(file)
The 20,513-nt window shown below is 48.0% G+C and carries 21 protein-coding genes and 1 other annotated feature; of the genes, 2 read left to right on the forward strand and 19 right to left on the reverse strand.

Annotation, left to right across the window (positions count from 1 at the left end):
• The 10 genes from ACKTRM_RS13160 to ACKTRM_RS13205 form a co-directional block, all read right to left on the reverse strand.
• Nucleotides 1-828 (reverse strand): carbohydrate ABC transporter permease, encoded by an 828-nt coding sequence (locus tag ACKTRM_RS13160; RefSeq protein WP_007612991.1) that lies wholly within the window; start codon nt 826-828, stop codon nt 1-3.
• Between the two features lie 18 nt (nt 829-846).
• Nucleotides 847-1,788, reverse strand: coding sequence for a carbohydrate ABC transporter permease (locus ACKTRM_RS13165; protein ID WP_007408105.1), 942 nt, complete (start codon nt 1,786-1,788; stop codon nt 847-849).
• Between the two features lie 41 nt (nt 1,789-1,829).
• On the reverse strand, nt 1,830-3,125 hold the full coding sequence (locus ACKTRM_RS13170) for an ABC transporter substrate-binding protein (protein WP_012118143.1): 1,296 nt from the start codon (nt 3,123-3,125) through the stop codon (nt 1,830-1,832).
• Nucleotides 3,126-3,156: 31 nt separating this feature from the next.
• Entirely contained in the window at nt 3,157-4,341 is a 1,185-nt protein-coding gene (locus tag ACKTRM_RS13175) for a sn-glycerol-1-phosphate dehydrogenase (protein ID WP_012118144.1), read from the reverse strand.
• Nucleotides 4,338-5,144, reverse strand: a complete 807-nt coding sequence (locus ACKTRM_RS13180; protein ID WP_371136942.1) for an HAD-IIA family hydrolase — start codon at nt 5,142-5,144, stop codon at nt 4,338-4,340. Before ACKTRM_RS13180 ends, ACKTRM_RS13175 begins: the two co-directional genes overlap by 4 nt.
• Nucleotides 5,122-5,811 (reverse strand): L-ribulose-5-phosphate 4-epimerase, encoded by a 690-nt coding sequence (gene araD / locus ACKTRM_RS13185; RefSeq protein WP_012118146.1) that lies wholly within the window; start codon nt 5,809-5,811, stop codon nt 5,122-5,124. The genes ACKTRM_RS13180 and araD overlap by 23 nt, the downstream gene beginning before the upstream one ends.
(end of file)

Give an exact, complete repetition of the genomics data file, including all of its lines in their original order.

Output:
The 20,513-nt window shown below is 48.0% G+C and carries 21 protein-coding genes and 1 other annotated feature; of the genes, 2 read left to right on the forward strand and 19 right to left on the reverse strand.

Annotation, left to right across the window (positions count from 1 at the left end):
• The 10 genes from ACKTRM_RS13160 to ACKTRM_RS13205 form a co-directional block, all read right to left on the reverse strand.
• Nucleotides 1-828 (reverse strand): carbohydrate ABC transporter permease, encoded by an 828-nt coding sequence (locus tag ACKTRM_RS13160; RefSeq protein WP_007612991.1) that lies wholly within the window; start codon nt 826-828, stop codon nt 1-3.
• Between the two features lie 18 nt (nt 829-846).
• Nucleotides 847-1,788, reverse strand: coding sequence for a carbohydrate ABC transporter permease (locus ACKTRM_RS13165; protein ID WP_007408105.1), 942 nt, complete (start codon nt 1,786-1,788; stop codon nt 847-849).
• Between the two features lie 41 nt (nt 1,789-1,829).
• On the reverse strand, nt 1,830-3,125 hold the full coding sequence (locus ACKTRM_RS13170) for an ABC transporter substrate-binding protein (protein WP_012118143.1): 1,296 nt from the start codon (nt 3,123-3,125) through the stop codon (nt 1,830-1,832).
• Nucleotides 3,126-3,156: 31 nt separating this feature from the next.
• Entirely contained in the window at nt 3,157-4,341 is a 1,185-nt protein-coding gene (locus tag ACKTRM_RS13175) for a sn-glycerol-1-phosphate dehydrogenase (protein ID WP_012118144.1), read from the reverse strand.
• Nucleotides 4,338-5,144, reverse strand: a complete 807-nt coding sequence (locus ACKTRM_RS13180; protein ID WP_371136942.1) for an HAD-IIA family hydrolase — start codon at nt 5,142-5,144, stop codon at nt 4,338-4,340. Before ACKTRM_RS13180 ends, ACKTRM_RS13175 begins: the two co-directional genes overlap by 4 nt.
• Nucleotides 5,122-5,811 (reverse strand): L-ribulose-5-phosphate 4-epimerase, encoded by a 690-nt coding sequence (gene araD / locus ACKTRM_RS13185; RefSeq protein WP_012118146.1) that lies wholly within the window; start codon nt 5,809-5,811, stop codon nt 5,122-5,124. The genes ACKTRM_RS13180 and araD overlap by 23 nt, the downstream gene beginning before the upstream one ends.